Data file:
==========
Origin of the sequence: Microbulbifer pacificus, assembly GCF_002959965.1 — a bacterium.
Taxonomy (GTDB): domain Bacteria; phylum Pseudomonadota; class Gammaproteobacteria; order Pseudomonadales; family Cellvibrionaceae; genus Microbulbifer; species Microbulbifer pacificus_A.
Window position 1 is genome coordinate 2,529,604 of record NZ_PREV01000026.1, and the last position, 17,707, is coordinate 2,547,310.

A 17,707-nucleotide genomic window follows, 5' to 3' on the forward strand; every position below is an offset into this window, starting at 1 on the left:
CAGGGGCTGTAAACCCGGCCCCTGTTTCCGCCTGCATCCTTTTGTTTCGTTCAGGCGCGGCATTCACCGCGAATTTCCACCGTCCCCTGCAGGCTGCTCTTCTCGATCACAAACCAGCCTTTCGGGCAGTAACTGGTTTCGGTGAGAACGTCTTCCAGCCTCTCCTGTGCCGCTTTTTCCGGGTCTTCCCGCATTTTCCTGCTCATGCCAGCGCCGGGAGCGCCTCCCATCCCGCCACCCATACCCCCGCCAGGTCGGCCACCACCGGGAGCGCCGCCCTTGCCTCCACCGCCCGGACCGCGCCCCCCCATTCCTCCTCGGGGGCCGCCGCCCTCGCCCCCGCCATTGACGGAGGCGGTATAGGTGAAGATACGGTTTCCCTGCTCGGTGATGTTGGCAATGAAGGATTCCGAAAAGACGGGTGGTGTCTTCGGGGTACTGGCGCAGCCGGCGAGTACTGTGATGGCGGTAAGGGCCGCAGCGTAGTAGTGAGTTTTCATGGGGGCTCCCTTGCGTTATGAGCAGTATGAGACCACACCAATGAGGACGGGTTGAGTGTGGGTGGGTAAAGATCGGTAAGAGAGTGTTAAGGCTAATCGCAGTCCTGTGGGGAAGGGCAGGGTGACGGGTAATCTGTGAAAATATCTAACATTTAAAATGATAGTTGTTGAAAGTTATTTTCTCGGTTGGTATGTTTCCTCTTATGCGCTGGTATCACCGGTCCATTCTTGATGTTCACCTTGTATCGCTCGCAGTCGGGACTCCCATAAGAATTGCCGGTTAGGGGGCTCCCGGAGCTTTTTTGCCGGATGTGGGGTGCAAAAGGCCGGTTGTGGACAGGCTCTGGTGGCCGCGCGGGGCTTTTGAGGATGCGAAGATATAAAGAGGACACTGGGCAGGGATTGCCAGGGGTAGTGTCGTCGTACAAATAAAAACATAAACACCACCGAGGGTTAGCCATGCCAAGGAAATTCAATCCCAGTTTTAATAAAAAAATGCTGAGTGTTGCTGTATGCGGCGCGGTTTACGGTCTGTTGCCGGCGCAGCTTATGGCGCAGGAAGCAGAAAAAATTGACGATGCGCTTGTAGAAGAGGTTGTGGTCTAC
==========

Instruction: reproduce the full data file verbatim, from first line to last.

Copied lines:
Origin of the sequence: Microbulbifer pacificus, assembly GCF_002959965.1 — a bacterium.
Taxonomy (GTDB): domain Bacteria; phylum Pseudomonadota; class Gammaproteobacteria; order Pseudomonadales; family Cellvibrionaceae; genus Microbulbifer; species Microbulbifer pacificus_A.
Window position 1 is genome coordinate 2,529,604 of record NZ_PREV01000026.1, and the last position, 17,707, is coordinate 2,547,310.

A 17,707-nucleotide genomic window follows, 5' to 3' on the forward strand; every position below is an offset into this window, starting at 1 on the left:
CAGGGGCTGTAAACCCGGCCCCTGTTTCCGCCTGCATCCTTTTGTTTCGTTCAGGCGCGGCATTCACCGCGAATTTCCACCGTCCCCTGCAGGCTGCTCTTCTCGATCACAAACCAGCCTTTCGGGCAGTAACTGGTTTCGGTGAGAACGTCTTCCAGCCTCTCCTGTGCCGCTTTTTCCGGGTCTTCCCGCATTTTCCTGCTCATGCCAGCGCCGGGAGCGCCTCCCATCCCGCCACCCATACCCCCGCCAGGTCGGCCACCACCGGGAGCGCCGCCCTTGCCTCCACCGCCCGGACCGCGCCCCCCCATTCCTCCTCGGGGGCCGCCGCCCTCGCCCCCGCCATTGACGGAGGCGGTATAGGTGAAGATACGGTTTCCCTGCTCGGTGATGTTGGCAATGAAGGATTCCGAAAAGACGGGTGGTGTCTTCGGGGTACTGGCGCAGCCGGCGAGTACTGTGATGGCGGTAAGGGCCGCAGCGTAGTAGTGAGTTTTCATGGGGGCTCCCTTGCGTTATGAGCAGTATGAGACCACACCAATGAGGACGGGTTGAGTGTGGGTGGGTAAAGATCGGTAAGAGAGTGTTAAGGCTAATCGCAGTCCTGTGGGGAAGGGCAGGGTGACGGGTAATCTGTGAAAATATCTAACATTTAAAATGATAGTTGTTGAAAGTTATTTTCTCGGTTGGTATGTTTCCTCTTATGCGCTGGTATCACCGGTCCATTCTTGATGTTCACCTTGTATCGCTCGCAGTCGGGACTCCCATAAGAATTGCCGGTTAGGGGGCTCCCGGAGCTTTTTTGCCGGATGTGGGGTGCAAAAGGCCGGTTGTGGACAGGCTCTGGTGGCCGCGCGGGGCTTTTGAGGATGCGAAGATATAAAGAGGACACTGGGCAGGGATTGCCAGGGGTAGTGTCGTCGTACAAATAAAAACATAAACACCACCGAGGGTTAGCCATGCCAAGGAAATTCAATCCCAGTTTTAATAAAAAAATGCTGAGTGTTGCTGTATGCGGCGCGGTTTACGGTCTGTTGCCGGCGCAGCTTATGGCGCAGGAAGCAGAAAAAATTGACGATGCGCTTGTAGAAGAGGTTGTGGTCTAC